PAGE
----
Stafford supervisors may up real estate taxes but lower personal property taxes
The average Stafford County homeowner would pay an additional $74 in real estate taxes next year under the rate the Board of Supervisors decided to advertise this week.
The board also suggested reducing the personal property tax rate from $6.89 to $6.61 in an attempt to keep the total residents pay in real estate and property taxes the same. But the county may also impose a new half-cent levy to cover the costs of meeting state-mandated stormwater regulations.
The board voted 4–3 Tuesday to advertise a real estate rate of $1.019 per $100 of assessed value, which is effectively an increase of just over a penny.
The average home price in Stafford, under the reassessment that took effect this year, is $268,000, which would result in a bill of about $2,731, according to Commissioner of Revenue Scott Mayauksy.
Last year, the rate was $1.07 per $100 of assessed value, creating an average tax bill of $2,657 for homeowners.
The adjustment increase in the real estate tax rate was proposed by board Chairman Jack Cavalier, who also called for dropping the prospective stormwater district tax from 1 cent to a half-cent tax and eliminating six county positions from the budget.
The changes would give the county $203,000 in flexibility as it continues to review County Administrator Anthony Romanello’s proposed $261 million spending plan for the fiscal year that begins July 1.
“I had to piece it together enough that it would satisfy the needs of the majority,” Cavalier said.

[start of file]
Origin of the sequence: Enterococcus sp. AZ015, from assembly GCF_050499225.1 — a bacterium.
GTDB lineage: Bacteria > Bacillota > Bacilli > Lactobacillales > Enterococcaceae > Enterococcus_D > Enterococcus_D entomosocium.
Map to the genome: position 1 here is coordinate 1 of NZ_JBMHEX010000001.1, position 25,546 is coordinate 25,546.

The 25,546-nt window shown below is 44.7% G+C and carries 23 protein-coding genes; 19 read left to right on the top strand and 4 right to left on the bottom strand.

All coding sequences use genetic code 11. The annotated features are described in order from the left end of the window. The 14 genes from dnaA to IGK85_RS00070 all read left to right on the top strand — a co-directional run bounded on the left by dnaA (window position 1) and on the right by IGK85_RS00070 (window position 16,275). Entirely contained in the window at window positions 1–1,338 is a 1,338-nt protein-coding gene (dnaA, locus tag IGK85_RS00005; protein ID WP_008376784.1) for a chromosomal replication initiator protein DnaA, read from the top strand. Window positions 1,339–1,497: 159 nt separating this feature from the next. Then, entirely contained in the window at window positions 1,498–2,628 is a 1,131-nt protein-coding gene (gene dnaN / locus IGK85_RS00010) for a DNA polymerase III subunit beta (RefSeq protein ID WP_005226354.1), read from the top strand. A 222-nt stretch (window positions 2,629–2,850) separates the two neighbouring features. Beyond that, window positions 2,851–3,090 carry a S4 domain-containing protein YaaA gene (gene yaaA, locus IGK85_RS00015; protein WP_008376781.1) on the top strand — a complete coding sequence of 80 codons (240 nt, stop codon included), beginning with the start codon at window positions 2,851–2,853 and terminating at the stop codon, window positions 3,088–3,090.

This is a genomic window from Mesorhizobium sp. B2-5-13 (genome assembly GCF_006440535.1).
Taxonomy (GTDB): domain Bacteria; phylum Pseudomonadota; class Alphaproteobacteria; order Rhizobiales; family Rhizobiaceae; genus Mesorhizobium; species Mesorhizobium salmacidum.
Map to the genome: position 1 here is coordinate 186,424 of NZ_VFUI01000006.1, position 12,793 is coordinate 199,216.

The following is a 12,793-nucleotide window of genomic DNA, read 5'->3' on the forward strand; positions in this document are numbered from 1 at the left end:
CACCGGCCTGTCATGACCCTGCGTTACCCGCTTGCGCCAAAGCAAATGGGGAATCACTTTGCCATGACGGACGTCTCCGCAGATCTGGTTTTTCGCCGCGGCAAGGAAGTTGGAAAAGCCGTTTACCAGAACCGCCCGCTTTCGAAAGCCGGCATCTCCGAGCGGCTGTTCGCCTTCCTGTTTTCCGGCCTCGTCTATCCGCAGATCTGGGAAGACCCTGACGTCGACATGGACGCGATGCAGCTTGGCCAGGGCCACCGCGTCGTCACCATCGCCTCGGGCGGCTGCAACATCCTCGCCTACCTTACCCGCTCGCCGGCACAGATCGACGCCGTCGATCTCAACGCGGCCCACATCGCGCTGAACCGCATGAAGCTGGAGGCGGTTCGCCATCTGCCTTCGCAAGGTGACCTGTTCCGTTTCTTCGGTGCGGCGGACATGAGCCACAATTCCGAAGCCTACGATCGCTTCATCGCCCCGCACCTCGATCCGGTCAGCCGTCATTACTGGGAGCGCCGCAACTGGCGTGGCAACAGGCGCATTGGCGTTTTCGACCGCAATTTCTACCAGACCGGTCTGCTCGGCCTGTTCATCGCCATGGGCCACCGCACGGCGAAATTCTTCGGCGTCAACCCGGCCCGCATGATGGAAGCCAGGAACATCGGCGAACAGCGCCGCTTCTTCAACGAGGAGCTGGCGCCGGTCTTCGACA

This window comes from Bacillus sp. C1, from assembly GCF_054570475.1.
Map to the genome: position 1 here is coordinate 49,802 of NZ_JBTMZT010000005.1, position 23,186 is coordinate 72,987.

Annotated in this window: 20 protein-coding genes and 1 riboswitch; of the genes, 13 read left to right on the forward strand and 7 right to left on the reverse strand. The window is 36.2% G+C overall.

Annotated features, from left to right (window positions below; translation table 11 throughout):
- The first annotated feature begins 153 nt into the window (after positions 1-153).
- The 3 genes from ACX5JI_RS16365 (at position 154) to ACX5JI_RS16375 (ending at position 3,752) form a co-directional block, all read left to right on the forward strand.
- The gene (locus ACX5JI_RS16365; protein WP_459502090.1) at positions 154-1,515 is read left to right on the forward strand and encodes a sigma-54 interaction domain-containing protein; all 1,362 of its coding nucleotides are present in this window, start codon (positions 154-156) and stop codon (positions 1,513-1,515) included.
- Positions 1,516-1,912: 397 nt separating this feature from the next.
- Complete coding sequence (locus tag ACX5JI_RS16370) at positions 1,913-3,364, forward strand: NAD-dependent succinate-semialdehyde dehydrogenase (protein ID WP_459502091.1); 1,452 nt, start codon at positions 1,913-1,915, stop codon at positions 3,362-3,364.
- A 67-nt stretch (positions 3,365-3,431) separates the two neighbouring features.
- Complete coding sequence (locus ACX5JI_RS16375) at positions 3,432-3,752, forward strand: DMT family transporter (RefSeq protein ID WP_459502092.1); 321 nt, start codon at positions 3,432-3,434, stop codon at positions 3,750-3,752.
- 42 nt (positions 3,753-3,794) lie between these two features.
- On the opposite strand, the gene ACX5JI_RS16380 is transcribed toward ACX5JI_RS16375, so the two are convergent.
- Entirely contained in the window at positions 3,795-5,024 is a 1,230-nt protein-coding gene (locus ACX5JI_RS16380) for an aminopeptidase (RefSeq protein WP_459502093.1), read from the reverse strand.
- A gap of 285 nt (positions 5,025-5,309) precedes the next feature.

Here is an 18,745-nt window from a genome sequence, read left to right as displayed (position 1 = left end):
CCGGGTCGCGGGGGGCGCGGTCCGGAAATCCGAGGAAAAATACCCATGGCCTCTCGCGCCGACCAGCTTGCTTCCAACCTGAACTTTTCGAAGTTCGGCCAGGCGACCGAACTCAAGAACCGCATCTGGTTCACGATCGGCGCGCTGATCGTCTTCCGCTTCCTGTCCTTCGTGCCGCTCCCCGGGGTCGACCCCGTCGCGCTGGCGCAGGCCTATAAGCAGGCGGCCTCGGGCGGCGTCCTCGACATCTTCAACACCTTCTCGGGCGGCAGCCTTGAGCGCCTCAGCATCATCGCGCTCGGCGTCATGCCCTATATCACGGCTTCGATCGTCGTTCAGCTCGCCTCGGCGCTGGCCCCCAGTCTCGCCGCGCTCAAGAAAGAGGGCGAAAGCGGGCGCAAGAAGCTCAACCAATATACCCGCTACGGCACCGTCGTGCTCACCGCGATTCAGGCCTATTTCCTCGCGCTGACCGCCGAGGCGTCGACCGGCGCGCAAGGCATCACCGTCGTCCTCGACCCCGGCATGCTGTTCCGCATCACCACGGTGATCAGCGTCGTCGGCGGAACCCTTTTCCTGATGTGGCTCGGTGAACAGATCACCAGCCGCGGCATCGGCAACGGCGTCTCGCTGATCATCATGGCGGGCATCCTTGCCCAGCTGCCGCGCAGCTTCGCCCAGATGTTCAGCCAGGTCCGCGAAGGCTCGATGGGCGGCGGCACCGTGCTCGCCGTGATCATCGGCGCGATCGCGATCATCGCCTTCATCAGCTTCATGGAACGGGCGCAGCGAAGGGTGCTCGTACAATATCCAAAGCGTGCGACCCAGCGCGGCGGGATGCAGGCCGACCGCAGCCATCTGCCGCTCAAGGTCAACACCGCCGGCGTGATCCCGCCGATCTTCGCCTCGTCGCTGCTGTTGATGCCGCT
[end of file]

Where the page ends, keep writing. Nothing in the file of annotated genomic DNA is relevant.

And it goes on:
Supervisors Laura Sellers, Paul Milde and Cord Sterling opposed the tax rate. Sellers wanted to advertise a higher tax rate to provide more flexibility to address public safety and education concerns.
The School Board and more than 25 teachers asked supervisors Tuesday night for a $19.6 million increase in local money to pay for new hires, rising health insurance costs, retirement costs and raises.
Romanello’s proposed budget recommends giving the schools $5.2 million more, a number that includes $2.3 million of state money.
Sterling did not want to advertise a tax rate for the stormwater district at all.
For both the stormwater district and other advertised tax rates, the board can always lower the advertised rate but not increase it without readvertising.
The half-cent tax for the stormwater district would go to meet state requirements to clean up the Chesapeake Bay. The stormwater tax would be sent out with the real estate tax bill, but shown as a different line item.
“We wanted to separate the two [taxes] out to show it is a state mandate,” Cavalier said.
The mandate starts this year and is projected to cost the county $42 million over the next 15 years.
The public hearing for the proposed tax rates and stormwater district will be April 15. The board is tentatively scheduled to vote on the tax rates and budget on April 29.
Jessica Koers: 540/374-5444